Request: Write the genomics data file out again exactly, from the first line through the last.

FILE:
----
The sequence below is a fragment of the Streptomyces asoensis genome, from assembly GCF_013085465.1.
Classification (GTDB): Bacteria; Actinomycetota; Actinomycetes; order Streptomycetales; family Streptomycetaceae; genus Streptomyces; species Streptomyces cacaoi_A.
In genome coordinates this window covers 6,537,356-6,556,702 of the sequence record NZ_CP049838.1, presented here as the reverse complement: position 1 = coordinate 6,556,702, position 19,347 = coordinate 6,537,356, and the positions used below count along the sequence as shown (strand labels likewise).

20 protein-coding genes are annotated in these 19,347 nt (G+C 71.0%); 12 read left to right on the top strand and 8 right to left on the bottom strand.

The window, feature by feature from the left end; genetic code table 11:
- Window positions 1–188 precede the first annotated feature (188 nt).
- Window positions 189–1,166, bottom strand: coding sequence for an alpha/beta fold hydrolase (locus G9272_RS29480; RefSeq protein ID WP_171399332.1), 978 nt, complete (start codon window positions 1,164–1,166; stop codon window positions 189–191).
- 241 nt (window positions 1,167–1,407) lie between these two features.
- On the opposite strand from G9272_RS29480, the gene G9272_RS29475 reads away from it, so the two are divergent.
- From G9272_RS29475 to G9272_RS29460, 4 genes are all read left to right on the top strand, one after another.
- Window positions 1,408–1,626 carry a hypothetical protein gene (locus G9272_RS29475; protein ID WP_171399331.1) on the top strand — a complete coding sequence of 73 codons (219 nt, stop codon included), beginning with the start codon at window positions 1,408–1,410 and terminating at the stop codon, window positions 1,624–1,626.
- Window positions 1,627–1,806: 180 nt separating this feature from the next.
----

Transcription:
The sequence below is a fragment of the Streptomyces asoensis genome, from assembly GCF_013085465.1.
Classification (GTDB): Bacteria; Actinomycetota; Actinomycetes; order Streptomycetales; family Streptomycetaceae; genus Streptomyces; species Streptomyces cacaoi_A.
In genome coordinates this window covers 6,537,356-6,556,702 of the sequence record NZ_CP049838.1, presented here as the reverse complement: position 1 = coordinate 6,556,702, position 19,347 = coordinate 6,537,356, and the positions used below count along the sequence as shown (strand labels likewise).

20 protein-coding genes are annotated in these 19,347 nt (G+C 71.0%); 12 read left to right on the top strand and 8 right to left on the bottom strand.

The window, feature by feature from the left end; genetic code table 11:
- Window positions 1–188 precede the first annotated feature (188 nt).
- Window positions 189–1,166, bottom strand: coding sequence for an alpha/beta fold hydrolase (locus G9272_RS29480; RefSeq protein ID WP_171399332.1), 978 nt, complete (start codon window positions 1,164–1,166; stop codon window positions 189–191).
- 241 nt (window positions 1,167–1,407) lie between these two features.
- On the opposite strand from G9272_RS29480, the gene G9272_RS29475 reads away from it, so the two are divergent.
- From G9272_RS29475 to G9272_RS29460, 4 genes are all read left to right on the top strand, one after another.
- Window positions 1,408–1,626 carry a hypothetical protein gene (locus G9272_RS29475; protein ID WP_171399331.1) on the top strand — a complete coding sequence of 73 codons (219 nt, stop codon included), beginning with the start codon at window positions 1,408–1,410 and terminating at the stop codon, window positions 1,624–1,626.
- Window positions 1,627–1,806: 180 nt separating this feature from the next.